The previous command will work if you are on a computer with 8 or more cores/CPUs. If you have less than 8 CPUs on a single computer, you can use multiple nodes by providing a list of nodes with a file. As an example, you might have access to four computers (snoopy, goofy, clifford, scoobydoo) each with two CPUs. Then you would create a file called hostfile with the following contents:
  snoopy 2
  goofy 2
  clifford 2
  scoobydoo 2
The host file is then given to with the extra option
  -hosts hostfile
With that option the two replicas would be run on each of the four machines. This requires that you can login to each of the machines via ssh without being prompted for a password (by using ssh keys without a passphrase) and that you share a common directory where the data is written. It is also possible to run on machines that do not share common directories via the -mp option. See the documentation for more details on this option.

Once you have determined what the best option is to run in parallel in your environment, run the above command to complete the first 1000 cycles. It should take about 10 minutes to complete the simulations.

While we will learn more about analysis of replica exchange trajectories in a different tutorial, you may want to explore the output files in the rex subdirectories that were generated as a result of the replica exchange simulation. In this subdirectory you will find a number of data files beginning with rex... that contain various data related to the replica exchange as a whole.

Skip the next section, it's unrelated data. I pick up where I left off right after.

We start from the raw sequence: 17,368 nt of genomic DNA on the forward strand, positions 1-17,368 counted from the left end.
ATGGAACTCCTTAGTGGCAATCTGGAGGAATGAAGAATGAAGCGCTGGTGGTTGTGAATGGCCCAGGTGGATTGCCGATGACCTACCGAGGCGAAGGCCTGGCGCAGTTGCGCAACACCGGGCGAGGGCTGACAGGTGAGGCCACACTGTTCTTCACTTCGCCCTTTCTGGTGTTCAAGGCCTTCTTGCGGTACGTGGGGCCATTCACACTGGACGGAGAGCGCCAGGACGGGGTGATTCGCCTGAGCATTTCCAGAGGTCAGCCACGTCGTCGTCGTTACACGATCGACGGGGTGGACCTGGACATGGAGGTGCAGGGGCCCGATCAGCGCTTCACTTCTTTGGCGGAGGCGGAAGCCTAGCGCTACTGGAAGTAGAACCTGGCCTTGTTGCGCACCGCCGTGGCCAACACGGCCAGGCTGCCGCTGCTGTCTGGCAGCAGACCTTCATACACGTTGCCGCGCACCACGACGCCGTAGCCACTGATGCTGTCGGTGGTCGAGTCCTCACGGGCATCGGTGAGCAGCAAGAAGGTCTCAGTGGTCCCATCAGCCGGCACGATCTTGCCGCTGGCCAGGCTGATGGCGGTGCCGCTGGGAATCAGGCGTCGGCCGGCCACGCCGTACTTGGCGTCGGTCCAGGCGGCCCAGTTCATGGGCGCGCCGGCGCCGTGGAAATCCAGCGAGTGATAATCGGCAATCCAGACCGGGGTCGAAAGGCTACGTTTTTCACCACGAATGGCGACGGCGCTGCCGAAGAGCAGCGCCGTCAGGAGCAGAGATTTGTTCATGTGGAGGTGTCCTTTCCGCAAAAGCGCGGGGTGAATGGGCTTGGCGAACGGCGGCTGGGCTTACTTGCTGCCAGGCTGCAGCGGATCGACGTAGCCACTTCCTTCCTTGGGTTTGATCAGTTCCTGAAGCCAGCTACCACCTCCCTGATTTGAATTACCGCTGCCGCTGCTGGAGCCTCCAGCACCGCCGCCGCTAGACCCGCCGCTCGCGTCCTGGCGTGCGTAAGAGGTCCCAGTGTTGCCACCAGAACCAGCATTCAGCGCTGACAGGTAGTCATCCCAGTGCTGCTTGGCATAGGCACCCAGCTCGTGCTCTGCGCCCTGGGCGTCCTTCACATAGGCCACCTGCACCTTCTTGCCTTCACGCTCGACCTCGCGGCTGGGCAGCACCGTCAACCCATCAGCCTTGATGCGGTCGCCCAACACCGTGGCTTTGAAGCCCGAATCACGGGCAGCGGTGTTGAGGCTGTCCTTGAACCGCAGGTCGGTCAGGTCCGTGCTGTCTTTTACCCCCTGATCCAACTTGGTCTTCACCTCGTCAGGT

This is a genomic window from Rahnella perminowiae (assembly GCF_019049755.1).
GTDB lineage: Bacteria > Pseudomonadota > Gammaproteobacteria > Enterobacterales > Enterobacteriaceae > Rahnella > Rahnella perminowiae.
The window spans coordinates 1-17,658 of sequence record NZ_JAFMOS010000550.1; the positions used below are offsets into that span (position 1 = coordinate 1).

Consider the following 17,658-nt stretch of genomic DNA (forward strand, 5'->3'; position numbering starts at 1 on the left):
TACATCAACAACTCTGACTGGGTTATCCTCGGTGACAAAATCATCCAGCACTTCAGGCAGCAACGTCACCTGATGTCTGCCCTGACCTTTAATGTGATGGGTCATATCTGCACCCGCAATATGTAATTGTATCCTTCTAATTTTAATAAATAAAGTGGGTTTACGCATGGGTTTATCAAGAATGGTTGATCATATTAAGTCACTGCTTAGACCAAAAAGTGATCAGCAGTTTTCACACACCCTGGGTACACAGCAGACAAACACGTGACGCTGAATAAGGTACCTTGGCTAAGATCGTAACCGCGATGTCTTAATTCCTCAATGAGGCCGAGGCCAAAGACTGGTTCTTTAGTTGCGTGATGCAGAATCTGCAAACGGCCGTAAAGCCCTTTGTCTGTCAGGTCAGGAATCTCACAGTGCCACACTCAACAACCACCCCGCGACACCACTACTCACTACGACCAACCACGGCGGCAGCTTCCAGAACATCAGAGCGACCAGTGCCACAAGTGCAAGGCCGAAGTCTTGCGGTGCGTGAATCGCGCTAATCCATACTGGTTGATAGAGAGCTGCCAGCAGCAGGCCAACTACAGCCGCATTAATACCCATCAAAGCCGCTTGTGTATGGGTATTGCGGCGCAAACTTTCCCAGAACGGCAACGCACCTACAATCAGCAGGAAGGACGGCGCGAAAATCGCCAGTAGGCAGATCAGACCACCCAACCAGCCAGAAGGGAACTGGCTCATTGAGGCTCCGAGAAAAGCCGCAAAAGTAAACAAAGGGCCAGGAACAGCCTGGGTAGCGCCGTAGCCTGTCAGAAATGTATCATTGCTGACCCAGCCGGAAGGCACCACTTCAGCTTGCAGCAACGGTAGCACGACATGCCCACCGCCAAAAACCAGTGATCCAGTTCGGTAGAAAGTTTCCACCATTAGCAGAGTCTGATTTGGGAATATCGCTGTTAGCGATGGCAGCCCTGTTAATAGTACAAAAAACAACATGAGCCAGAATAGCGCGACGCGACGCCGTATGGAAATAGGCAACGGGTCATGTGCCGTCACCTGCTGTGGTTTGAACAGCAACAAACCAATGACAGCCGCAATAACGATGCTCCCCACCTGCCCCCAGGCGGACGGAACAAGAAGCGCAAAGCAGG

Take a look at rexserver.ninx which contains information about the exchange acceptance fraction in the fifth column with:
  cat rexserver.ninx
Are the values between 20 and 80% as expected?

The aaN subdirectories contain the data from each of the replicas. The trajectory is stored in the prod.coor.archive file and the final structures at the end of each replica simulation are stored as final.pdb in each of the replica directories. Take a look at the final structures. Do any of those structures have helical sections?

If the peptide has not folded up, we should continue the simulation. Because all of the simulation parameters are stored, we can restart the replica exchange simulation and continue for another 19000 cycles to reach a total of 20000 cycles with the following command: -n 19000 -dir rex 
If you had to specify additional options for the parallel execution (such as the -hosts option) those options also have to be repeated when restarting the simulation, but the other options and the initial PDB file do not need to be repeated.

The longer replica exchange run will take more time, on the order of two hours. Once the simulation is completed inspect the final conformations again and continue with the replica exchange analysis tutorial.

Written by M. Feig